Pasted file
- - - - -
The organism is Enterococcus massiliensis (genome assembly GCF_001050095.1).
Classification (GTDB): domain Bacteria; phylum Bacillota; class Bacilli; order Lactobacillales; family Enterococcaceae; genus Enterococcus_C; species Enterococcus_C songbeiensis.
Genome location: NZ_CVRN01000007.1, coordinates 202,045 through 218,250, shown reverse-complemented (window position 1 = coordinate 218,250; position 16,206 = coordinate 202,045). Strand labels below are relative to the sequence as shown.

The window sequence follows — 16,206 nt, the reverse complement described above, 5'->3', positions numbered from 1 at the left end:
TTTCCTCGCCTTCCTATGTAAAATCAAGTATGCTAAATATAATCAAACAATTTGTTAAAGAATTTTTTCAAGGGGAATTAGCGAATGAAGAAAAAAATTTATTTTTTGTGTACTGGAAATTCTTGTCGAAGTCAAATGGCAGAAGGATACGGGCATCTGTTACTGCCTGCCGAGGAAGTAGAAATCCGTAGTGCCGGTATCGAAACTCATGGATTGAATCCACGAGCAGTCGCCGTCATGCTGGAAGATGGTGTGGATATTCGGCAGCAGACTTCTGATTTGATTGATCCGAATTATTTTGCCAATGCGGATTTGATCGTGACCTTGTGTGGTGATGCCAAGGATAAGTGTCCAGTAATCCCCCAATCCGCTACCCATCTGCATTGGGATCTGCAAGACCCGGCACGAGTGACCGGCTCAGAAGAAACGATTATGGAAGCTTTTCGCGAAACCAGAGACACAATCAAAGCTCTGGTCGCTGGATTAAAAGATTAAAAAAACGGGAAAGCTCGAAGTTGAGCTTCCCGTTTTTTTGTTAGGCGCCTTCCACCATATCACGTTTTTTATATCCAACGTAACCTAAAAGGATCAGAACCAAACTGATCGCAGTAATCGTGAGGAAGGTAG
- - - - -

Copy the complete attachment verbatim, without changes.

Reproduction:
The organism is Enterococcus massiliensis (genome assembly GCF_001050095.1).
Classification (GTDB): domain Bacteria; phylum Bacillota; class Bacilli; order Lactobacillales; family Enterococcaceae; genus Enterococcus_C; species Enterococcus_C songbeiensis.
Genome location: NZ_CVRN01000007.1, coordinates 202,045 through 218,250, shown reverse-complemented (window position 1 = coordinate 218,250; position 16,206 = coordinate 202,045). Strand labels below are relative to the sequence as shown.

The window sequence follows — 16,206 nt, the reverse complement described above, 5'->3', positions numbered from 1 at the left end:
TTTCCTCGCCTTCCTATGTAAAATCAAGTATGCTAAATATAATCAAACAATTTGTTAAAGAATTTTTTCAAGGGGAATTAGCGAATGAAGAAAAAAATTTATTTTTTGTGTACTGGAAATTCTTGTCGAAGTCAAATGGCAGAAGGATACGGGCATCTGTTACTGCCTGCCGAGGAAGTAGAAATCCGTAGTGCCGGTATCGAAACTCATGGATTGAATCCACGAGCAGTCGCCGTCATGCTGGAAGATGGTGTGGATATTCGGCAGCAGACTTCTGATTTGATTGATCCGAATTATTTTGCCAATGCGGATTTGATCGTGACCTTGTGTGGTGATGCCAAGGATAAGTGTCCAGTAATCCCCCAATCCGCTACCCATCTGCATTGGGATCTGCAAGACCCGGCACGAGTGACCGGCTCAGAAGAAACGATTATGGAAGCTTTTCGCGAAACCAGAGACACAATCAAAGCTCTGGTCGCTGGATTAAAAGATTAAAAAAACGGGAAAGCTCGAAGTTGAGCTTCCCGTTTTTTTGTTAGGCGCCTTCCACCATATCACGTTTTTTATATCCAACGTAACCTAAAAGGATCAGAACCAAACTGATCGCAGTAATCGTGAGGAAGGTAG